Friday, October 20, 2017

Reconquer democracy at the national level to combat international neoliberalism

I have just read an interesting article on neoliberalism in Europe that calls for restoring or regaining democratic debate at the national level in European countries. I will cite paragraphs from the article, written by William Mitchell and Thomas Fazi, which came out today in Social Europe: "Everything You Know About Neoliberalism Is Wrong." Although I do not like the title of the article, I like the text.

Thomas Fazi
"Even though neoliberalism as an ideology springs from a desire to curtail the state’s role, neoliberalism as a political-economic reality has produced increasingly powerful, interventionist and ever-reaching – even authoritarian – state apparatuses.

The process of neoliberalisation has entailed extensive and permanent state intervention, including: the liberalisation of goods and capital markets; the privatisation of resources and social services; the deregulation of business, and financial markets in particular; the reduction of workers’ rights (first and foremost, the right to collective bargaining) and more in general the repression of labour activism; the lowering of taxes on wealth and capital, at the expense of the middle and working classes; the slashing of social programmes, and so on. These policies were systemically pursued throughout the West (and imposed on developing countries) with unprecedented determination, and with the support of all the major international institutions and political parties.

(...) Conventional wisdom holds that globalisation and the internationalisation of finance have ended the era of nation states and their capacity to pursue policies not in accord with the diktats of global capital. But does the evidence support the assertion that national sovereignty has truly reached the end of its days? (...)

More in general, as we explain in our new book Reclaiming the State: A Progressive Vision of Sovereignty for a Post- Neoliberal World, globalisation, even in its neoliberal form, was (is) not the result of some intrinsic capitalist or technology-driven dynamic that inevitably entails a reduction of state power, as is often claimed. On the contrary, it was (is) a process that was (is) actively shaped and promoted by states. All the elements that we associate with neoliberal globalisation – delocalisation, deindustrialisation, the free movement of goods and capital, etc. – were (are), in most cases, the result of choices made by governments.

(...) [there was] a deliberate and conscious limitation of state sovereign rights by national elites, through a process known as depoliticisation. The various policies adopted by Western governments to this end include: (i) reducing the power of parliaments vis-à-vis that of the executive and making the former increasingly less representative (for instance by moving from proportional parliamentary systems to majoritarian ones); (ii) making central banks formally independent of governments; (iii) adopting ‘inflation targeting’ – an approach which stresses low inflation as the primary objective of monetary policy, to the exclusion of other policy objectives, such as full employment – as the dominant approach to central bank policymaking; (iv) adopting rules-bound policies – on public spending, debt as a proportion of GDP, competition, etc. – thereby limiting what politicians can do at the behest of their electorates; (v) subordinating spending departments to treasury control; (vi) re-adopting fixed exchange rates systems, such as the euro, which severely limit the ability of governments to exercise control over economic policy; (vii) limiting the capacity of governments to regulate in the public interest, by means of so-called ISDS (investor-state dispute settlement) mechanisms, nowadays included in most bilateral investment treaties (of which there are more than 4,000 in operation) and regional trade agreements (such as the FTAA and TPP); and, most importantly perhaps, (viii) surrendering national prerogatives to supranational institutions and super-state bureaucracies such as the EU.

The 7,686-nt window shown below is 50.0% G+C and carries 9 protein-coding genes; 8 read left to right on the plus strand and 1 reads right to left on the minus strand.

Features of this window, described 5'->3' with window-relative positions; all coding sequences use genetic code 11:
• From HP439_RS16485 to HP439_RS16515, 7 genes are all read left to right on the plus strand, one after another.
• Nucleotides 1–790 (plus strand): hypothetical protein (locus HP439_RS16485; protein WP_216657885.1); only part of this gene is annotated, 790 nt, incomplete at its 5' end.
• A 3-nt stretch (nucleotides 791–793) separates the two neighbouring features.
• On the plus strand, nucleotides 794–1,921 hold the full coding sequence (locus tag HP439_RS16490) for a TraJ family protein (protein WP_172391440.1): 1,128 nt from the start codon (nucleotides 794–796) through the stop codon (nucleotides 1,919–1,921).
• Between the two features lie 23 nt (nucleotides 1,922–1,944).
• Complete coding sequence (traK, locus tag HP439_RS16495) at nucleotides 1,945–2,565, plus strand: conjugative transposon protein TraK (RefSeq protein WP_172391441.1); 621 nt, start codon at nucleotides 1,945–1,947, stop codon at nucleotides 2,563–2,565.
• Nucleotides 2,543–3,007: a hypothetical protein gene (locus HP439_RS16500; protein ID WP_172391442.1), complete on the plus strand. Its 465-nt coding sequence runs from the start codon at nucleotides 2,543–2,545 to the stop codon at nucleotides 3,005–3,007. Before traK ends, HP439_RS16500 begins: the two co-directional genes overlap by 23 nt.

(...) the creation of self-imposed ‘external constraints’ allowed national politicians to reduce the political costs of the neoliberal transition – which clearly involved unpopular policies – by ‘scapegoating’ institutionalised rules and ‘independent’ or international institutions, which in turn were presented as an inevitable outcome of the new, harsh realities of globalisation, thus insulating macroeconomic policies from popular contestation. The war on sovereignty has been in essence a war on democracy. This process was brought to its most extreme conclusions in Western Europe, where the Maastricht Treaty (1992) embedded neoliberalism into the EU’s very fabric, effectively outlawing the ‘Keynesian’ polices that had been commonplace in the previous decades.

(...) for more democratic control over politics (and particularly over the destructive global flows unleashed by neoliberalism), which necessarily can only be exercised at the national level, in the absence of effective supranational mechanisms of representation. The EU is obviously no exception: in fact, it is (correctly) seen by many as the embodiment of technocratic rule and elite estrangement from the masses, as demonstrated by the Brexit vote and the widespread euroscepticism engulfing the continent. In this sense, as we argue in the book, leftists should not see Brexit – and more in general the current crisis of the EU and monetary union – as a cause for despair, but rather as a unique opportunity to embrace (once again) a progressive, emancipatory vision of national sovereignty, to reject the EU’s neoliberal straitjacket and to implement a true democratic-socialist platform (which would be impossible within the EU, let alone within the eurozone). To do this, however, they must come to terms with the fact that the sovereign state, far from being helpless, still contains the resources for democratic control of a nation’s economy and finances – that the struggle for national sovereignty is ultimately a struggle for democracy. This needn’t come at the expense of European cooperation. On the contrary, by allowing governments to maximise the well-being of their citizens, it could and should provide the basis for a renewed European project, based on multilateral cooperation between sovereign states.